When I asked why the tabs are so bad the answer I got (I am not a programmer so I am just repeating what I was told) is that this is because Lexis Advance uses Microsoft Web Parts for the user interface. This tool is incapable of implementing the tabs efficiently. However, I am told they could be made to work right­­ using Java (I note that some non-U.S. versions of Lexis have internal tabs that actually work). Here is the absurd situation of either (depending upon your viewpoint) the product folks insisting on a user interface that does not work with the technology or the technology folks insisting on using a tool that does not meet the business requirements. In any event, something that bad should never have been released.

V. West does much better.
This is where WestlawNext leaves Lexis Advance in the dust. I suspect that West has a lot of the same institutional problems that LexisNexis has (i.e., a parent company milking them). As with Lexis Advance, I suspect the motivation for WestlawNext is to get off mainframe systems. However, West has managed WestlawNext much better than Lexis Advance. If you look at Lexis Advance and WestlawNext side-by-side (or at close proximity at a trade show) you see that the two are nearly identical from a functional perspective. The difference is that WestlawNext does not have the in-your-face user interface bugs that Lexis Advance has. WestlawNext is indisputably a better product than Lexis Advance. While I am not a fan of WestlawNext, West clearly has done a much better job of managing the product process than LexisNexis has.

West has the advantage of a better brand. Even with Lexis.com being somewhat better than Westlaw Classic, Lexis only managed to get 1/4–1/3 market share. With a vastly inferior product, LexisNexis will be crushed by West’s brand advantage.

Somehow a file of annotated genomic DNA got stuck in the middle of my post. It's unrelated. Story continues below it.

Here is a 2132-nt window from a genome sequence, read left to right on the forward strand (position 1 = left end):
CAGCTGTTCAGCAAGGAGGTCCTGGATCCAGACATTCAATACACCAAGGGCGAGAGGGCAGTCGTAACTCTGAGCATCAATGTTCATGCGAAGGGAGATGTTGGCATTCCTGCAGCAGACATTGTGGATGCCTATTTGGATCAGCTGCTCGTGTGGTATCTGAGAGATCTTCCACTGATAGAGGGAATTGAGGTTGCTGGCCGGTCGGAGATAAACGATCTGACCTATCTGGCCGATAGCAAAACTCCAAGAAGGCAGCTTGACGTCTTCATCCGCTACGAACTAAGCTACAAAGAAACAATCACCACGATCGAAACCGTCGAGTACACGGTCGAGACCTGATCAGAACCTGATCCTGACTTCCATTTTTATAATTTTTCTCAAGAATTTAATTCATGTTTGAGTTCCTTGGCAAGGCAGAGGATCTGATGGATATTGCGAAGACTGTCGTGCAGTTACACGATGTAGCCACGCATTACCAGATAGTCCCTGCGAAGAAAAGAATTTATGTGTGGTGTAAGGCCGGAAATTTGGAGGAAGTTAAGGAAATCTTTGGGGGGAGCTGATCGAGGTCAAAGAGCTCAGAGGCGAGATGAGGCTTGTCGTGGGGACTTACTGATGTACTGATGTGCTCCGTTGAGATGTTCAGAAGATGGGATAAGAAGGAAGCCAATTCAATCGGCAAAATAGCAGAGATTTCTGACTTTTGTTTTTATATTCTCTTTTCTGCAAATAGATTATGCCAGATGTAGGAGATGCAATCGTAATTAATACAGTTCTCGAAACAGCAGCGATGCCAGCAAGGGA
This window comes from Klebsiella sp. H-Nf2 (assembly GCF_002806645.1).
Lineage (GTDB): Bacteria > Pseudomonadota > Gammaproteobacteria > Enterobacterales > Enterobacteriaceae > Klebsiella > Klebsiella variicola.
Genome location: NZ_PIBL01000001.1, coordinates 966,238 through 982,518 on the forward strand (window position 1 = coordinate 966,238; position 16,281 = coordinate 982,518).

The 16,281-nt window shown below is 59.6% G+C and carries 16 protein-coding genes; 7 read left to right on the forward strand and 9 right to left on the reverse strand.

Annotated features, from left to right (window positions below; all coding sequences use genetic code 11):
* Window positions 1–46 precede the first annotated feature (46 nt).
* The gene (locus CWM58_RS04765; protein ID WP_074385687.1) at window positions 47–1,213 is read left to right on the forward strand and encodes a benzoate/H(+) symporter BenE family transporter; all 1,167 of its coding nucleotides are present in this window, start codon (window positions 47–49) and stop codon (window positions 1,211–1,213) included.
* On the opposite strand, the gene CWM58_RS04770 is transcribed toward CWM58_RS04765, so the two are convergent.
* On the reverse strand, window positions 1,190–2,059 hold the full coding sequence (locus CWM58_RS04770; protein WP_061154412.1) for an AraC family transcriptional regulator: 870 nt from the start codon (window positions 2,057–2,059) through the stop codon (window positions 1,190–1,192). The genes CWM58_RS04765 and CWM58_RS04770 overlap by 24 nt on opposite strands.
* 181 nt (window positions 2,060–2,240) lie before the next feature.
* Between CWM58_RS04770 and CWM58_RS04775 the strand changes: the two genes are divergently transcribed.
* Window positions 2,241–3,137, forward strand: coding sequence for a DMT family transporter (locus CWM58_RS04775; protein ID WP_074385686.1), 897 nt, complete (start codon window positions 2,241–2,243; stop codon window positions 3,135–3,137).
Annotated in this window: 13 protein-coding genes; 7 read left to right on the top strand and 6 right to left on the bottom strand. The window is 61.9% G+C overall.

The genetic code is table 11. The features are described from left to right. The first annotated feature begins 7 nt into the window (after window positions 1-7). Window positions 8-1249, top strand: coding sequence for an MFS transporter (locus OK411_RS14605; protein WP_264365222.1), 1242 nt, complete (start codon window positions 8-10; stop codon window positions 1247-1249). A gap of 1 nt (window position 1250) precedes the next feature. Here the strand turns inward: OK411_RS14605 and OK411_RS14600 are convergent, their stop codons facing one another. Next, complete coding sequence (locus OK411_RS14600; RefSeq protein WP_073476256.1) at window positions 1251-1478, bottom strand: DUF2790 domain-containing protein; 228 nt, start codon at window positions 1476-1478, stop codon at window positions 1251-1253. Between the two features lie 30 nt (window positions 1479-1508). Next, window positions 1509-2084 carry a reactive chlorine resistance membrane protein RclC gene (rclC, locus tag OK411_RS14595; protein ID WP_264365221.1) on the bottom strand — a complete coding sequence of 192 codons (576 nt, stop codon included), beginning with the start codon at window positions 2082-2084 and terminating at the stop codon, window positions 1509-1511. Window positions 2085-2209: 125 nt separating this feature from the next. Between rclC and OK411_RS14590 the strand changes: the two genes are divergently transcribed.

IV. LexisNexis pins its hopes on a new user interface.
Over the past few weeks, I have spoken to a number of LexisNexis customers who have vented their frustration over Lexis Advance to the company. They have said that LexisNexis admitted to them that things were not right and promised a new user interface that will make everything right. The first time I heard of such a user interface was over a year ago. If such a user interface exists, LexisNexis is clearly having a hard time implementing it. In any event, new makeup is not going to transform Joan Rivers into Brooklyn Decker. The problems in Lexis Advance go way beyond the user interface. LexisNexis built the wrong thing from top to bottom.

V. Things are worse under the covers.
So far I have only talked about the U.S. LexisNexis has similar systems all over the world running on mainframes. The same pressure to migrate applies to them. Unlike the U.S., LexisNexis tends to be the leader in other markets.

Ideally, you would build one platform that would work for all countries. The Lexis Advance platform is a mess. The lack of internal development skill has created a system that is an inexplicable combination of HPCC and MarkLogic. The shared services have been implemented in a manner so specific to dubious requirements of Lexis Advance that it will be nightmare getting international applications running on it. The platform overhead requirements are so heavy that it is slow and expensive just to load data. Plus, if you are a product manager in Europe who is number one in market share, do you want your application running on a platform that only has something as bad as Lexis Advance to show for it? Just look at the Australian version of Lexis Advance to see what you are in for.

And then there are business systems. I suspect that they were the first outsourced to India. Having been subjected to that kind of abuse the longest, they are the biggest mess at LexisNexis. I repeatedly hear that business systems are such a mess that that migrating international systems is constantly being pushed back. The LexisNexis solution to the business system problem is to repeatedly fire the head of business systems.